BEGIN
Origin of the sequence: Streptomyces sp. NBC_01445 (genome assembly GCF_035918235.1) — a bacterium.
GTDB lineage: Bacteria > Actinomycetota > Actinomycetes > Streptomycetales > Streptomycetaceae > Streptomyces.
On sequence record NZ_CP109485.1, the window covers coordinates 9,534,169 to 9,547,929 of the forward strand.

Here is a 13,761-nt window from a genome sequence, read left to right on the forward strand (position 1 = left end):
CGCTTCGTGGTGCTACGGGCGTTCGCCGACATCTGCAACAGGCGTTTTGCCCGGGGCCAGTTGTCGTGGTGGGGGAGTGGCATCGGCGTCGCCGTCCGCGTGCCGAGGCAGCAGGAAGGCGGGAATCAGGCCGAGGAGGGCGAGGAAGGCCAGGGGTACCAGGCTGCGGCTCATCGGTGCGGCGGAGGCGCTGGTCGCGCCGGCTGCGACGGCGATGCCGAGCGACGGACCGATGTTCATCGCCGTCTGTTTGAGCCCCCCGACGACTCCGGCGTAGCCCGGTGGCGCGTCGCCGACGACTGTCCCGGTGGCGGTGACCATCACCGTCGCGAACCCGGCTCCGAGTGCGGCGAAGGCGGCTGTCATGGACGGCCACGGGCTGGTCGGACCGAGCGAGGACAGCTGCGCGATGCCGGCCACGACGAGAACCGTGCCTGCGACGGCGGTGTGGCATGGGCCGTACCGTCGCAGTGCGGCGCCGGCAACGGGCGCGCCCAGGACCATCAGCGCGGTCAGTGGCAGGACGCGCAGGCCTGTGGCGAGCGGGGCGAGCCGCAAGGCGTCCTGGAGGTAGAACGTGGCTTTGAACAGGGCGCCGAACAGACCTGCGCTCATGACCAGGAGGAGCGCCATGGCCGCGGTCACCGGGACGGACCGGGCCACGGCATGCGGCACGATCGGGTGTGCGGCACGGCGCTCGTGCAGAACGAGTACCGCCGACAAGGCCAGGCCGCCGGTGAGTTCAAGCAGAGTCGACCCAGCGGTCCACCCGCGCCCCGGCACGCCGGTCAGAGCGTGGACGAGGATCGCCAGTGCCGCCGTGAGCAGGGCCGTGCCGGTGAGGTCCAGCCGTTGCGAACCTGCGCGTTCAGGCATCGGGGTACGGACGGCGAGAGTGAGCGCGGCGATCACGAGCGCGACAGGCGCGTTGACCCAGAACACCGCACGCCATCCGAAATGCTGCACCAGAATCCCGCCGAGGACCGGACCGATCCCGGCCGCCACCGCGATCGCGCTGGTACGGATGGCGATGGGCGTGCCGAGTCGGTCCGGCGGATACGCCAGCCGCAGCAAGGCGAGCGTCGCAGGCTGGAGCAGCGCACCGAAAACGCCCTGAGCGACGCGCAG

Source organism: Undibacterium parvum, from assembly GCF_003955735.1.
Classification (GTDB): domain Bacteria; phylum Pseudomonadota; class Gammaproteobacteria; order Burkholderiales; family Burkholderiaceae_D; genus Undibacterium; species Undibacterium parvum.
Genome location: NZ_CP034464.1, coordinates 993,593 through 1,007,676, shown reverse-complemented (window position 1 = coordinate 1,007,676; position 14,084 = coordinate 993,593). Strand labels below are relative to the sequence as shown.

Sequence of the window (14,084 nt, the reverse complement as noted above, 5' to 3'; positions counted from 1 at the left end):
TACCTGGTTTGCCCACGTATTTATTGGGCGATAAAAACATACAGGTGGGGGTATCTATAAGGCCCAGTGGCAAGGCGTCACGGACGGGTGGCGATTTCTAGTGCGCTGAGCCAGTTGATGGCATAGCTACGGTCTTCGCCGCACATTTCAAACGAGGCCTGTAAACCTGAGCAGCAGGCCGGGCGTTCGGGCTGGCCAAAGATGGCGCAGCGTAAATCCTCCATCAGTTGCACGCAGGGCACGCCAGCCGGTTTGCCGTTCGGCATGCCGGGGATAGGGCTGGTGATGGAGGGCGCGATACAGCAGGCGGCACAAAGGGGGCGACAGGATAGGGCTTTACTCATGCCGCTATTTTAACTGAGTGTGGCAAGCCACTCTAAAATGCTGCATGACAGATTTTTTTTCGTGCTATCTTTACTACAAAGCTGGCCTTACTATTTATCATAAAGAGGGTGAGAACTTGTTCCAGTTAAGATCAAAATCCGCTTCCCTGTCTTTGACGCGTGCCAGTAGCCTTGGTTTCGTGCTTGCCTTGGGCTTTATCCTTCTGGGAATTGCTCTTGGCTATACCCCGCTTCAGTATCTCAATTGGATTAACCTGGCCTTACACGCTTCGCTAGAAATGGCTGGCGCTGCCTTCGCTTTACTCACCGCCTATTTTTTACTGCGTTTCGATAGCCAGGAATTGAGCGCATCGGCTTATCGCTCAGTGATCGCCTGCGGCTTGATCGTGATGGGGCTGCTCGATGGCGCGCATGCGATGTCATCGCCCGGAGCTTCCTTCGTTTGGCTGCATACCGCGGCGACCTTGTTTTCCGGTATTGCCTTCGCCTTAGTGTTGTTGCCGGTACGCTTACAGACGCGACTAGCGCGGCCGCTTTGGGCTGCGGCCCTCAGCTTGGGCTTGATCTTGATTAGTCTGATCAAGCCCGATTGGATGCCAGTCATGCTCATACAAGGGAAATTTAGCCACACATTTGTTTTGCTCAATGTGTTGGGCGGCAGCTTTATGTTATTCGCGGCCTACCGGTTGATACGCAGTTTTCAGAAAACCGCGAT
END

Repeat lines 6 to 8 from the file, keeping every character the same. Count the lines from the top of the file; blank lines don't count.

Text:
Source organism: Undibacterium parvum, from assembly GCF_003955735.1.
Classification (GTDB): domain Bacteria; phylum Pseudomonadota; class Gammaproteobacteria; order Burkholderiales; family Burkholderiaceae_D; genus Undibacterium; species Undibacterium parvum.
Genome location: NZ_CP034464.1, coordinates 993,593 through 1,007,676, shown reverse-complemented (window position 1 = coordinate 1,007,676; position 14,084 = coordinate 993,593). Strand labels below are relative to the sequence as shown.